AspDH genes from K. pneumoniae 34618, Delftia sp. Cs1–4, Methanosphaerula palustris, Roseibacterium elongatum, Bradyrhizobium japonicum and Ralstonia eutropha JMP134 were synthesized by Genewiz (Suzhou, China) with codon optimization. E. coli BL21(DE3) pLysS (Transgen) was used for heterologous expression. The plasmid pED31 was used for the expression of AspDH. NAD+, NADH, NADPH, and NADP+ were purchased from Roche. All other chemicals used in this work were of analytical grade and commercially available.
KpnAspDH, DelAspDH, MplAspDH, RedAspDH, BjaAspDH and ReuAspDH were cloned into the vector pED31 at the NdeI and BglII sites, resulting in recombinant plasmids designated as pED31-KpnAspDH, pED31-DelAspDH, pED31-MplAspDH, pED31-RedAspDH and pED31-ReuAspDH, respectively. In addition, AspDH genes with a C-terminal His-tag were constructed for enzyme purification.
The recombinant cells were grown at 37°C in a 500mL flask containing 100mL LB medium with kanamycin (50μgml−1). Cells were induced at an OD600 of 0.6–0.8 with 0.5mM IPTG and cultured at 30°C for 12h. Cells were harvested by centrifugation at 10,000g for 5min and resuspended in buffer 1 (50mM sodium phosphate, pH 8.0; 300mM NaCl; and 10mM imidazole). Cells were broken by an ultrasonic cell disruptor and then debris were removed by centrifugation. The target proteins were bound to Ni2+ affinity chromatography and eluted in a buffer 2 (50mM sodium phosphate, pH 8.0; 300mM NaCl; and 250mM imidazole). The target enzyme expression was detected by SDS-PAGE and the protein concentration was measured by Bradford method.
The reduction reaction mixture (200μL) contained 4mM OAA, 0.2mM NAD(P)H, 100mM Tris–HCl buffer (pH 8.2), 100mM NH4Cl. The oxidation reaction was determined by mixtures containing 50mM L-Aspartate, 2.5mM NAD(P)+ in 100mM glycine-NaOH buffer (pH 10). The activity was determined by measuring the increase or decrease of NAD(P)H at 340nm (extinction coefficient ε=6.22mM−1 cm−1). All reactions were initiated by adding enzyme and performed in 96-well plate reader. One unit of activity was defined as the amount of enzyme required to reduce or oxidize 1μmol of NAD(P)+ or NAD(P)H per min.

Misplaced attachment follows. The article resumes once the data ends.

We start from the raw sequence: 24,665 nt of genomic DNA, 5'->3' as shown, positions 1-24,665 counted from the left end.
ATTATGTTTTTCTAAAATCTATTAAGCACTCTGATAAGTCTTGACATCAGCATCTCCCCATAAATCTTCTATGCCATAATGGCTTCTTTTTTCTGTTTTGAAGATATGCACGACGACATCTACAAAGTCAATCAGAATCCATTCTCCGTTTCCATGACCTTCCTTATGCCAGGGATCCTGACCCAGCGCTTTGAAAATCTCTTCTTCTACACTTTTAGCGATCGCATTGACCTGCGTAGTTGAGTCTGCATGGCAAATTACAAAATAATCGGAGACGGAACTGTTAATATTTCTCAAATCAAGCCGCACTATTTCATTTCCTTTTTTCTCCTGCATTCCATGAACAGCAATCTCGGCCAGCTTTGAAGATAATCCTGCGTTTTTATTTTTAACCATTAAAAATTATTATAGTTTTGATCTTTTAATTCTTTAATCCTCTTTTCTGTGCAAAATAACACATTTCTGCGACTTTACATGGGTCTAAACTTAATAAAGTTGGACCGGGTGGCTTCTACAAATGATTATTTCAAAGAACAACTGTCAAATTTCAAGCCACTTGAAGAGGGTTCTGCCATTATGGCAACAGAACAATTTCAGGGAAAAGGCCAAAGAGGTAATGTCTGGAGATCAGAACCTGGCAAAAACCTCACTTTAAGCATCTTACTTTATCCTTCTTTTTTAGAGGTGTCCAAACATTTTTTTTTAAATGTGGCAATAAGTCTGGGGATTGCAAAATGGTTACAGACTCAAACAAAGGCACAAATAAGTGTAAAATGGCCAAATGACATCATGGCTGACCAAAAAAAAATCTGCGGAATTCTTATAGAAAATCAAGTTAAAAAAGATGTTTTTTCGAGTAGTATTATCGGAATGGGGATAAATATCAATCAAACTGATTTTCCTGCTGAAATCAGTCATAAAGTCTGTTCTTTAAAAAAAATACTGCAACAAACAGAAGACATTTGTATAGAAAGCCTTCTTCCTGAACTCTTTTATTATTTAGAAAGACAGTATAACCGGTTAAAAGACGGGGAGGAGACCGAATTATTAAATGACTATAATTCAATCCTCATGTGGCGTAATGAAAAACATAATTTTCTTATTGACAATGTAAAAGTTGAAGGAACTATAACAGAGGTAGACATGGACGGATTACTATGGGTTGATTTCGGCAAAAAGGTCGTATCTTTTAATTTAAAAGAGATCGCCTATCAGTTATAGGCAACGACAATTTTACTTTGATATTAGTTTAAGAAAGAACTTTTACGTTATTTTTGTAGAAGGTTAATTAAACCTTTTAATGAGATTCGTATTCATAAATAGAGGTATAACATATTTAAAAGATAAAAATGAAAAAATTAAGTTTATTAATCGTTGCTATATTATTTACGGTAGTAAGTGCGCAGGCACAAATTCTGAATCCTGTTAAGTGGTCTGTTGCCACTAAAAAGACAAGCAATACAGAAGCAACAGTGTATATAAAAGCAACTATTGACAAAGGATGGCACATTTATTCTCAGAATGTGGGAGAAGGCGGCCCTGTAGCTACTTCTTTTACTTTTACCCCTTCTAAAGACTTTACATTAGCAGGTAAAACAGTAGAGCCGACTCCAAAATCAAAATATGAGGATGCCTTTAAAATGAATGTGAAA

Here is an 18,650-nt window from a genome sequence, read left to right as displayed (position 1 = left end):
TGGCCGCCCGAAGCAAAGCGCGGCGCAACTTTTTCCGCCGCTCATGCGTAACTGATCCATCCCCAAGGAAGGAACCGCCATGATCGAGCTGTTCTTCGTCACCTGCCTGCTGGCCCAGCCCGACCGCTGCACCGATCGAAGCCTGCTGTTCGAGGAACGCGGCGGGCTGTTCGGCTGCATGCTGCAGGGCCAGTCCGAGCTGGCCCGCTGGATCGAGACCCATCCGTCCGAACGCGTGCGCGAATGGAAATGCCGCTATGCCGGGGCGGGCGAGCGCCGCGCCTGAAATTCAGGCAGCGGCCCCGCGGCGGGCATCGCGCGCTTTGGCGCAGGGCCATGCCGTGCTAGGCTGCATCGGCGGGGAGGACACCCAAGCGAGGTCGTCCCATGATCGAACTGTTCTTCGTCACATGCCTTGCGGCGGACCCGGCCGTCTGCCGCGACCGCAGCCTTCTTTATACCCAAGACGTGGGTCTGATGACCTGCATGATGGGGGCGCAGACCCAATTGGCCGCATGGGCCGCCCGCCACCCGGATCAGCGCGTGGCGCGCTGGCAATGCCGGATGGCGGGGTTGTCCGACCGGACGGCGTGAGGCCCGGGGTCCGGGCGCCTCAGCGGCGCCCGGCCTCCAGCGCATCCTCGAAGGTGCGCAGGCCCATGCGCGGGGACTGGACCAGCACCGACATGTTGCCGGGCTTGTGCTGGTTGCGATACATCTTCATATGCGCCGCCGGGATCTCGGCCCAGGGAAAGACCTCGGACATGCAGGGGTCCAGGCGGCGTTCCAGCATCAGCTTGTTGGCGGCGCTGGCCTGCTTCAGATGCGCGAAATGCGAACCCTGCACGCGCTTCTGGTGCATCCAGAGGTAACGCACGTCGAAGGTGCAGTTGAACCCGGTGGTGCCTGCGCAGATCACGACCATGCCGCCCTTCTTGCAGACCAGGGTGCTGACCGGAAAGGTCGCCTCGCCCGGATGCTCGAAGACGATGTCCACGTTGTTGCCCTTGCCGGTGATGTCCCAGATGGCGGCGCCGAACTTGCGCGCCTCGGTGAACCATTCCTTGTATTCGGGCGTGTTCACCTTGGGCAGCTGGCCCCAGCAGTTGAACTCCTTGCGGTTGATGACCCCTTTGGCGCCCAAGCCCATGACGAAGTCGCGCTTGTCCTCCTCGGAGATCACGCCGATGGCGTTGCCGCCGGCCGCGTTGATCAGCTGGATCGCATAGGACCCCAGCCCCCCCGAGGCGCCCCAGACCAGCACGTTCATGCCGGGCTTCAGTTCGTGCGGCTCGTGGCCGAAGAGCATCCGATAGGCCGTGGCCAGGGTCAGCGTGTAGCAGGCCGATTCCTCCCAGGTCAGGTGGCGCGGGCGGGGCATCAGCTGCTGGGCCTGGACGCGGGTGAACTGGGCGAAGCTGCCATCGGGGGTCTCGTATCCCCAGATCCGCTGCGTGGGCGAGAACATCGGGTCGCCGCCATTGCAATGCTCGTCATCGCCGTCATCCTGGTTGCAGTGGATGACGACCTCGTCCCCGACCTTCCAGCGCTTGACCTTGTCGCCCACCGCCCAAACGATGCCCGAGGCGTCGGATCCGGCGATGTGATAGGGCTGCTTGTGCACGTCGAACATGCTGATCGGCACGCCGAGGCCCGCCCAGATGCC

The optimum pH was determined using following buffers: 100mM sodium phosphate (pH 6.5–7.5), 100mM Tris-HCl (pH 7.5 to 9.5), and 100mM glycine-NaOH (pH 9.5–10.5). The optimum temperature was determined in different temperatures ranging from 25 to 50°C. The temperature stability was determined by incubating enzymes in 100mM sodium phosphate (pH 7) at temperatures ranging from 25 to 60°C for 20min.
The substrate specificity was measured under following system: 8mM pyruvate or 2-ketoglutarate, 0.2mM NAD(P)H, 100mM Tris–HCl buffer (pH 8.2), 100mM NH4Cl for amination reaction, 50mM L-Glutamate or L-Alanine, 2.5mM NAD(P)+, 100mM glycine-NaOH buffer (pH 10) for oxidation reaction. The K m and k cat values were determined by changing different concentrations of one substrate while keeping concentrations of the other substrates saturated.
Sequence analysis was performed using DNAMAN 6.0 software. Structural models of KpnAspDH and DelAspDH was built in SWISS-MODEL program using A. fulgidus AspDH as template (PDB ID. 2DC1). Sequence alignment was performed using Pymol (http://www.pymol.org).
We thank Olufemi Emmanuel Bankefa for proofreading of the manuscript. This work was supported by the Key Research Program of the Chinese Academy of Sciences (ZDRW-ZS-2016–3) and the CAS/SAFEA International Partnership Program for Creative Research Teams.
T.Z., YX.L. and Y.L. designed the experiments; H.L., T.Z, L.M. collected the data; T.Z., YX.L., Q.L. and Y.L. analyzed the data. L.H, T.Z. and Y.L. wrote the paper. All authors reviewed the manuscript.
The authors declare that they have no competing interests.
Hao Li and Taicheng Zhu contributed equally to this work.
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Taicheng Zhu, Email: nc.ca.mi@ctuhz.
Yongxian Li, Email: nc.ude.nangnaij@ilxy.
Yin Li, Email: nc.ca.mi@ily.